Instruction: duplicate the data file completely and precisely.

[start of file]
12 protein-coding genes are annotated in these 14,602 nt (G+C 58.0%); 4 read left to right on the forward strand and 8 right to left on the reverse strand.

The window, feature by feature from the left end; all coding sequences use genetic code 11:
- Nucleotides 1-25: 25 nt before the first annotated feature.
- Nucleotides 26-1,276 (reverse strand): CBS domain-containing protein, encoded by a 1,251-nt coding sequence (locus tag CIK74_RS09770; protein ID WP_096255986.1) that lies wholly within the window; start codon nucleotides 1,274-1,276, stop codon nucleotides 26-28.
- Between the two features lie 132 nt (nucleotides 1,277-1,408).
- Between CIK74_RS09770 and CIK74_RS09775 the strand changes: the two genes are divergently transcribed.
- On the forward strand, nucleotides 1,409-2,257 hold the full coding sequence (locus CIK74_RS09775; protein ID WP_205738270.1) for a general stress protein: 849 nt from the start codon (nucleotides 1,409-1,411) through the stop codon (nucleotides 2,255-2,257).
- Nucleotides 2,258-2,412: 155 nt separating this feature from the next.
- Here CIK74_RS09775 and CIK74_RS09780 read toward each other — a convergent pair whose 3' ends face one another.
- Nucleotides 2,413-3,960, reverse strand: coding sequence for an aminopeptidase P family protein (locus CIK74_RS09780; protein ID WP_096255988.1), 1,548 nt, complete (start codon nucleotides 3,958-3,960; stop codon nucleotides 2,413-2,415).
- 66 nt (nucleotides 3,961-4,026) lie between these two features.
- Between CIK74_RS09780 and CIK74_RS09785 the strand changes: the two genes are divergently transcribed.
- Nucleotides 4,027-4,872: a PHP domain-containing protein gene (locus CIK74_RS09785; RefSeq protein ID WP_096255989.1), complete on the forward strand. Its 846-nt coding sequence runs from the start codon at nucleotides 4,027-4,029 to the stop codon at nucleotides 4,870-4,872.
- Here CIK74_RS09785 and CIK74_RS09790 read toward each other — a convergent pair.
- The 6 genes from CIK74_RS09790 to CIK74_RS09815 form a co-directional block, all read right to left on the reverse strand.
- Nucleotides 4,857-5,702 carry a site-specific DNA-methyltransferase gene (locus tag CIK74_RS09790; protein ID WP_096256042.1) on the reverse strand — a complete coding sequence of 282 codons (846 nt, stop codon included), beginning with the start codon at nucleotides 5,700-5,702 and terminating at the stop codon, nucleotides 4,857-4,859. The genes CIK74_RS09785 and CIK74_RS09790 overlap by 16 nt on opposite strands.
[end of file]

12 protein-coding genes are annotated in these 14,602 nt (G+C 58.0%); 4 read left to right on the forward strand and 8 right to left on the reverse strand.

The window, feature by feature from the left end; all coding sequences use genetic code 11:
- Nucleotides 1-25: 25 nt before the first annotated feature.
- Nucleotides 26-1,276 (reverse strand): CBS domain-containing protein, encoded by a 1,251-nt coding sequence (locus tag CIK74_RS09770; protein ID WP_096255986.1) that lies wholly within the window; start codon nucleotides 1,274-1,276, stop codon nucleotides 26-28.
- Between the two features lie 132 nt (nucleotides 1,277-1,408).
- Between CIK74_RS09770 and CIK74_RS09775 the strand changes: the two genes are divergently transcribed.
- On the forward strand, nucleotides 1,409-2,257 hold the full coding sequence (locus CIK74_RS09775; protein ID WP_205738270.1) for a general stress protein: 849 nt from the start codon (nucleotides 1,409-1,411) through the stop codon (nucleotides 2,255-2,257).
- Nucleotides 2,258-2,412: 155 nt separating this feature from the next.
- Here CIK74_RS09775 and CIK74_RS09780 read toward each other — a convergent pair whose 3' ends face one another.
- Nucleotides 2,413-3,960, reverse strand: coding sequence for an aminopeptidase P family protein (locus CIK74_RS09780; protein ID WP_096255988.1), 1,548 nt, complete (start codon nucleotides 3,958-3,960; stop codon nucleotides 2,413-2,415).
- 66 nt (nucleotides 3,961-4,026) lie between these two features.
- Between CIK74_RS09780 and CIK74_RS09785 the strand changes: the two genes are divergently transcribed.
- Nucleotides 4,027-4,872: a PHP domain-containing protein gene (locus CIK74_RS09785; RefSeq protein ID WP_096255989.1), complete on the forward strand. Its 846-nt coding sequence runs from the start codon at nucleotides 4,027-4,029 to the stop codon at nucleotides 4,870-4,872.
- Here CIK74_RS09785 and CIK74_RS09790 read toward each other — a convergent pair.
- The 6 genes from CIK74_RS09790 to CIK74_RS09815 form a co-directional block, all read right to left on the reverse strand.
- Nucleotides 4,857-5,702 carry a site-specific DNA-methyltransferase gene (locus tag CIK74_RS09790; protein ID WP_096256042.1) on the reverse strand — a complete coding sequence of 282 codons (846 nt, stop codon included), beginning with the start codon at nucleotides 5,700-5,702 and terminating at the stop codon, nucleotides 4,857-4,859. The genes CIK74_RS09785 and CIK74_RS09790 overlap by 16 nt on opposite strands.